COUNTERFEIT CREDIT CARDS - ?· COUNTERFEIT CREDIT CARDS ... Counterfeit credit card fraud has direct…

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  • Section 4.3


    The greatest threats facing the banks today involve counterfeit credit cards. Credit card fraud has become one of the world's most lucrative crimes amounting to losses in excess of $1 Billion (US) globally and $250 Million in Canada. Five years ago counterfeit cards represented only 5.4% of reported fraud. In 1995, counterfeit credit card fraud accounted for 32.7% of all credit card fraud occurrences with an estimated loss of $34 Million. In 1996, Canadian banks reported 25,000 occurrences of card counterfeiting. Counterfeit credit card fraud has direct ties to Organized Crime and as much as 90% of all counterfeit card fraud is either committed by or can be traced back to Organized Crime.

    *Statistical source: R.C.M.P. Central Bureau for Counterfeits Be alert for the customer who:

    Makes indiscriminate purchases without regard to size, color or price.

    Questions the sales clerk about the floor limit or who makes several purchases that approach but never exceed the floor limit.

    Makes an excuse for the card not swiping before you attempt to swipe it.

    Arrives or hurries a clerk near quitting time.

    Heads Up Fraud Prevention Association

  • Purchases a large item and insists on taking the item with him instead of having it delivered.

    Makes purchases, leaves the store and returns to make additional purchases.

    Does not appear to be well dressed, but is purchasing expensive items.

    Pulls the credit card out of his pocket, not his wallet. Tells you that he does not have a drivers license, or that it is in

    his car. Heads Up! Closely check the credit card

    Check the hologram. It should be three-dimensional and built into the card. Most counterfeit cards have holograms, which are stuck on to the surface.

    Check for ghost images. One way that these cards are counterfeited is by taking a legitimate card, flattening out all or part of the embossed information and then re-embossing it with new information.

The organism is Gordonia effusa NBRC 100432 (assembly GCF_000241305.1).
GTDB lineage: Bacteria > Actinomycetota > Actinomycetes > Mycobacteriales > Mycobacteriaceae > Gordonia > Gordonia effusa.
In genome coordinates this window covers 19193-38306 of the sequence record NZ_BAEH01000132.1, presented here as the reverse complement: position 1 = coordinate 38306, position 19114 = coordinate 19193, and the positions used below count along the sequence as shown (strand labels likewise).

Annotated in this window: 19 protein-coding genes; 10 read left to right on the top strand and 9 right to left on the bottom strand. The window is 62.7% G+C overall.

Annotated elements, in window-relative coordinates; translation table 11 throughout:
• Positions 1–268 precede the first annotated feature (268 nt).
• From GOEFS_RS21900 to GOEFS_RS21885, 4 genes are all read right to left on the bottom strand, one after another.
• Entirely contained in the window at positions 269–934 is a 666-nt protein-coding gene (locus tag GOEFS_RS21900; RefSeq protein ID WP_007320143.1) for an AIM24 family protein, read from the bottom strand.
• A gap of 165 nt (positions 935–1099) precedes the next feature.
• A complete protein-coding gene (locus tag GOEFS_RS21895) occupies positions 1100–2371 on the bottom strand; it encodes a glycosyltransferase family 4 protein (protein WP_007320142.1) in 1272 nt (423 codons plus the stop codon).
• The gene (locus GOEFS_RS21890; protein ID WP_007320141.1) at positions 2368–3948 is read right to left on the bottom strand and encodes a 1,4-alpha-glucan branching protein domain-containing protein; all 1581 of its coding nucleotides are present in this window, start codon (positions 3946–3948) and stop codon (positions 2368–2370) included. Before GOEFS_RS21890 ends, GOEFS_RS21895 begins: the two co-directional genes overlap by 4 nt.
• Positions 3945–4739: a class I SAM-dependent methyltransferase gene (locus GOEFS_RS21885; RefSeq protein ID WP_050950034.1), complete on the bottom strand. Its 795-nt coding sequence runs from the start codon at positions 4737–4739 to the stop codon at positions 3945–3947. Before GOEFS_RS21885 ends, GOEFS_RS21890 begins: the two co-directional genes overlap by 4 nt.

Check the bank ID number (BIN). This is a four digit number which is printed directly above or

    below the first four embossed account numbers on the card. These numbers must match. If they don't or the BIN is missing, or if it rubs off when scratched, the card may be counterfeit.

    Be aware of cards that don't swipe. The majority of counterfeit credit cards don't swipe. Check these for other security features.

    If the card swipes, ensure that the account number displayed on the terminal or printed on the receipt matches the embossed number on the card.

    Check valid and expiry dates. Check for irregular printing or spelling errors. Check the name on the card. (Does the name match the person

    using the card; i.e.: sex, ethnic background.)

    Heads Up Fraud Prevention Association

  • Heads Up! If you suspect a card is counterfeit, keep possession of the card. Phone the card authorization centre and indicate your suspicions and follow instructions. Remember, an authorization code does not verify that the card is legitimate or that the person using it is authorized to do so. Customers using counterfeit credit cards will attempt to make the transaction as legitimate as possible. If you have any suspicions about the transaction, the credit card or the customer, ask for photo identification. If a customer flees, write down a detailed description of the person, vehicle used, license plate number, etc., and phone the police. Phone 9-1-1 should the fraud be in progress.

    Heads Up Fraud Prevention Association

  • Name

    AAddddrreessss Section 4.3 Quiz 1. What are some of the security features on a credit card? 2. Give other examples of the 4Ds that could prevent this fraud

    3. How is your behaviour going to change now that you have

    this new information?

    Heads Up Fraud Prevention Association